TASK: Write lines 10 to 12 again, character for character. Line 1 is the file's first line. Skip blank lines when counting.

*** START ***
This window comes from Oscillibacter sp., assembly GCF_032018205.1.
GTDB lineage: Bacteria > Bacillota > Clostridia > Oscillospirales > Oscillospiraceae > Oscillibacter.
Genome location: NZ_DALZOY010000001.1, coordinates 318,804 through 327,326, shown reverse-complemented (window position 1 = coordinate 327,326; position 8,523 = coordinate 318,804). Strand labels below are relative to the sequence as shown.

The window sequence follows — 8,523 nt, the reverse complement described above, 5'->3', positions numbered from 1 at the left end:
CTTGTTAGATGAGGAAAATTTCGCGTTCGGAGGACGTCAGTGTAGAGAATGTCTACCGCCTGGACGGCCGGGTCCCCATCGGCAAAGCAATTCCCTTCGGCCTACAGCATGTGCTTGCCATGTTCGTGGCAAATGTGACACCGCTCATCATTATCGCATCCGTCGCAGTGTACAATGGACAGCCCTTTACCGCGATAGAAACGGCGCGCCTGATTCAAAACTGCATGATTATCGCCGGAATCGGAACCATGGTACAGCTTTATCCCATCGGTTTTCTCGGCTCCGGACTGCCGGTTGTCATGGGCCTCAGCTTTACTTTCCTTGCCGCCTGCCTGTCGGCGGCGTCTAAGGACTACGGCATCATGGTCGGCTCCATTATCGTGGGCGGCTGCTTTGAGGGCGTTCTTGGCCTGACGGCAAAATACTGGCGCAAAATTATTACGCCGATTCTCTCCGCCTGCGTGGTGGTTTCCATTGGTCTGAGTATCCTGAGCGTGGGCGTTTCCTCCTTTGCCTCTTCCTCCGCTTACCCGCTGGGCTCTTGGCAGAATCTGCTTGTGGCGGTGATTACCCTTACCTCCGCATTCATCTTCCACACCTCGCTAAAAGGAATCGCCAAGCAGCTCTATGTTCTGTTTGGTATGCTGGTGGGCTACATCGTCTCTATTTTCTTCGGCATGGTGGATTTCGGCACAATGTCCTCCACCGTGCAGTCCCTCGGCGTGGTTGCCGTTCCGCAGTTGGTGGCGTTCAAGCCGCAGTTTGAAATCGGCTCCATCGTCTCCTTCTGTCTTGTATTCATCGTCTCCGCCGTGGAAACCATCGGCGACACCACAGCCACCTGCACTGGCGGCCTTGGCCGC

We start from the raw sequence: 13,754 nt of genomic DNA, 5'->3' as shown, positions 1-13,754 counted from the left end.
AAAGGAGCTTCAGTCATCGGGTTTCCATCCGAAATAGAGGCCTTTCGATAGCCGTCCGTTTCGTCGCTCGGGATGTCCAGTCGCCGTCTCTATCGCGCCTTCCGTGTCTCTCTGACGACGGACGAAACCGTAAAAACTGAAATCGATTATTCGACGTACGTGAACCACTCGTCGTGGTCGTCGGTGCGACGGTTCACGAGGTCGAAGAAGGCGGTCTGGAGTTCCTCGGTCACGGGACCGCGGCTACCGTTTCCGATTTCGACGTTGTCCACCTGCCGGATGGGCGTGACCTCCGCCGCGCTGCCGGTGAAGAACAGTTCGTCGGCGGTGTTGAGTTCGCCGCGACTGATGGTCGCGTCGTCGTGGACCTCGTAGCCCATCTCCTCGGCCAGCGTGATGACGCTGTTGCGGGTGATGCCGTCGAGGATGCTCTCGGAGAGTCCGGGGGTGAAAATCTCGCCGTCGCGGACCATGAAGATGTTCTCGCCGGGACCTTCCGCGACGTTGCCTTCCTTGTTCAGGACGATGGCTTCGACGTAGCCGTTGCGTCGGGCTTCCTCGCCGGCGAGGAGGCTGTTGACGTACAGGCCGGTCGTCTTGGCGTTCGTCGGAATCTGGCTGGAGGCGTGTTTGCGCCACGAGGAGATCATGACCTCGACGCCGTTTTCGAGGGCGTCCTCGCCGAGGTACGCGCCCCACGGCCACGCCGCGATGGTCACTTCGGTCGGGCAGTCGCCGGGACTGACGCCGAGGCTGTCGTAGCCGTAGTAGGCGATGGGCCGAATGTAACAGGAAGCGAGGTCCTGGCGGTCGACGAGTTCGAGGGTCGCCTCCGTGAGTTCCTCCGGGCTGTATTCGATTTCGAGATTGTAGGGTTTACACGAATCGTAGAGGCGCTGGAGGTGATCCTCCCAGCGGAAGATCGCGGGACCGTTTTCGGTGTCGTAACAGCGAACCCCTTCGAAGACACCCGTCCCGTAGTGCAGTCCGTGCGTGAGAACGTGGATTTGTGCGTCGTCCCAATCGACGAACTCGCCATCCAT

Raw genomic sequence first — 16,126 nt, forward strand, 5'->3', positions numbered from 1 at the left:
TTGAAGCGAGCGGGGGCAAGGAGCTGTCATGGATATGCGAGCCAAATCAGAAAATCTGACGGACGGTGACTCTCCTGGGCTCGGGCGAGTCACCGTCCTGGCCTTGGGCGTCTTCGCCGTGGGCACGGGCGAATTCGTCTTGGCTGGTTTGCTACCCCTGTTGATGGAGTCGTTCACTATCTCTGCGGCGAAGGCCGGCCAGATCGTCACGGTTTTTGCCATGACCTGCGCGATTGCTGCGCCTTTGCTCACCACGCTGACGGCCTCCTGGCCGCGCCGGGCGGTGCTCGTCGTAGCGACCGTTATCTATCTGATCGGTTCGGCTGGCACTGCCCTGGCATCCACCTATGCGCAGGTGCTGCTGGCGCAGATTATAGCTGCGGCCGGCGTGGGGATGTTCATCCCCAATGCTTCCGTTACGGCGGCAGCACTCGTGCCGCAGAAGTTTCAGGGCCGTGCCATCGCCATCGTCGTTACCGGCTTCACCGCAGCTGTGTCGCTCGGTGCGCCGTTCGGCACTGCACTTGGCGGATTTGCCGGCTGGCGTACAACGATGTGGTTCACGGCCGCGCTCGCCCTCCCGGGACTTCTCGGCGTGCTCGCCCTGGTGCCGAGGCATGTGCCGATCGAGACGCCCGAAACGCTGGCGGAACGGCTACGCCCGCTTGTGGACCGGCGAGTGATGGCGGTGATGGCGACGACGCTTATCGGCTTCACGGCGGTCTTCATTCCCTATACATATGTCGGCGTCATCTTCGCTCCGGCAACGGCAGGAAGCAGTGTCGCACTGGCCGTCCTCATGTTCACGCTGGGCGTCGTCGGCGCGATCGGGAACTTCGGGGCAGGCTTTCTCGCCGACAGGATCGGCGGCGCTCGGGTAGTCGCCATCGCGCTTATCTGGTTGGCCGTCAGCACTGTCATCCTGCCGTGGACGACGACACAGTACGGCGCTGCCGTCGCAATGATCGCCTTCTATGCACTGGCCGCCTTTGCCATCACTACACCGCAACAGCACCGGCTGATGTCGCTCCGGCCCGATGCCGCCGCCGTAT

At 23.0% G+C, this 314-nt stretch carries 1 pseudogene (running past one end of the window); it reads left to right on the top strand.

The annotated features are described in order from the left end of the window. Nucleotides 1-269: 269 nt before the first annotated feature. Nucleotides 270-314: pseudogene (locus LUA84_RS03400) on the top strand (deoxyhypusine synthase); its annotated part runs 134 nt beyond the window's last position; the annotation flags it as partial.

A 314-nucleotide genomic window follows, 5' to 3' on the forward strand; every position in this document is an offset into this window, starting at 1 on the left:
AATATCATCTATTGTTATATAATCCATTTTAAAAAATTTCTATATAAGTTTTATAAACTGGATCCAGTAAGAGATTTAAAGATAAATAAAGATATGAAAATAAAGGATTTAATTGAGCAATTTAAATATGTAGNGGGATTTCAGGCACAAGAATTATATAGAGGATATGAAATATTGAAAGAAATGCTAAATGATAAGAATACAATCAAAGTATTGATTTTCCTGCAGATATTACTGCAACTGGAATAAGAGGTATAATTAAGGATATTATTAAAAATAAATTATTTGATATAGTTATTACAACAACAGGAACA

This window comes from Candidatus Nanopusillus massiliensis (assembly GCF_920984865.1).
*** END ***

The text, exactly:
At 23.0% G+C, this 314-nt stretch carries 1 pseudogene (running past one end of the window); it reads left to right on the top strand.

The annotated features are described in order from the left end of the window. Nucleotides 1-269: 269 nt before the first annotated feature. Nucleotides 270-314: pseudogene (locus LUA84_RS03400) on the top strand (deoxyhypusine synthase); its annotated part runs 134 nt beyond the window's last position; the annotation flags it as partial.

A 314-nucleotide genomic window follows, 5' to 3' on the forward strand; every position in this document is an offset into this window, starting at 1 on the left: